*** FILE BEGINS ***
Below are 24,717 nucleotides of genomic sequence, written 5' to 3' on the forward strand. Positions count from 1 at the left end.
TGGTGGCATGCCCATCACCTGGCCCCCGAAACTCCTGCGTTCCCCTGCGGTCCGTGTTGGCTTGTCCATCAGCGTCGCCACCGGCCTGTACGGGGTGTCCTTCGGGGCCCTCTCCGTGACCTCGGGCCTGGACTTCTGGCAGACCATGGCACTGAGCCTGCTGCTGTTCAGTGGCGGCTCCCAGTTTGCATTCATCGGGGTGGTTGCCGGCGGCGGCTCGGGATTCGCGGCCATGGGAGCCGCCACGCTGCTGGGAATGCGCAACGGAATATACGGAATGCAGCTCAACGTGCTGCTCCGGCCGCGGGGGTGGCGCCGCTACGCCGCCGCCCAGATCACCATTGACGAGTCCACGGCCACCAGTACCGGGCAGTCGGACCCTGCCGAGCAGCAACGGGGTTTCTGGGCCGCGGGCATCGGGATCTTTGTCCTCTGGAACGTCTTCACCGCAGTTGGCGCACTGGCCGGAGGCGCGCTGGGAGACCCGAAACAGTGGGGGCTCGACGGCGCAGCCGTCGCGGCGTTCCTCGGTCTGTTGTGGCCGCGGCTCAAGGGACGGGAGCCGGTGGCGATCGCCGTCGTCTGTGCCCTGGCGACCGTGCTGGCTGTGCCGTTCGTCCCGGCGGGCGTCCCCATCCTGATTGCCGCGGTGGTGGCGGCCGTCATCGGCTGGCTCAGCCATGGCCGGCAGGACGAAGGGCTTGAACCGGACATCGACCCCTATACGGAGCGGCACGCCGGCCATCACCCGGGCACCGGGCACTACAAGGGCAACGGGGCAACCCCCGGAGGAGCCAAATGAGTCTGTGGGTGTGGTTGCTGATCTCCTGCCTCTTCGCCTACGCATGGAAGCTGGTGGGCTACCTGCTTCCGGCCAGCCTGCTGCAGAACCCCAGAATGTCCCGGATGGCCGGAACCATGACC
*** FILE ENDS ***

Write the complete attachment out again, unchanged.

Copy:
Below are 24,717 nucleotides of genomic sequence, written 5' to 3' on the forward strand. Positions count from 1 at the left end.
TGGTGGCATGCCCATCACCTGGCCCCCGAAACTCCTGCGTTCCCCTGCGGTCCGTGTTGGCTTGTCCATCAGCGTCGCCACCGGCCTGTACGGGGTGTCCTTCGGGGCCCTCTCCGTGACCTCGGGCCTGGACTTCTGGCAGACCATGGCACTGAGCCTGCTGCTGTTCAGTGGCGGCTCCCAGTTTGCATTCATCGGGGTGGTTGCCGGCGGCGGCTCGGGATTCGCGGCCATGGGAGCCGCCACGCTGCTGGGAATGCGCAACGGAATATACGGAATGCAGCTCAACGTGCTGCTCCGGCCGCGGGGGTGGCGCCGCTACGCCGCCGCCCAGATCACCATTGACGAGTCCACGGCCACCAGTACCGGGCAGTCGGACCCTGCCGAGCAGCAACGGGGTTTCTGGGCCGCGGGCATCGGGATCTTTGTCCTCTGGAACGTCTTCACCGCAGTTGGCGCACTGGCCGGAGGCGCGCTGGGAGACCCGAAACAGTGGGGGCTCGACGGCGCAGCCGTCGCGGCGTTCCTCGGTCTGTTGTGGCCGCGGCTCAAGGGACGGGAGCCGGTGGCGATCGCCGTCGTCTGTGCCCTGGCGACCGTGCTGGCTGTGCCGTTCGTCCCGGCGGGCGTCCCCATCCTGATTGCCGCGGTGGTGGCGGCCGTCATCGGCTGGCTCAGCCATGGCCGGCAGGACGAAGGGCTTGAACCGGACATCGACCCCTATACGGAGCGGCACGCCGGCCATCACCCGGGCACCGGGCACTACAAGGGCAACGGGGCAACCCCCGGAGGAGCCAAATGAGTCTGTGGGTGTGGTTGCTGATCTCCTGCCTCTTCGCCTACGCATGGAAGCTGGTGGGCTACCTGCTTCCGGCCAGCCTGCTGCAGAACCCCAGAATGTCCCGGATGGCCGGAACCATGACC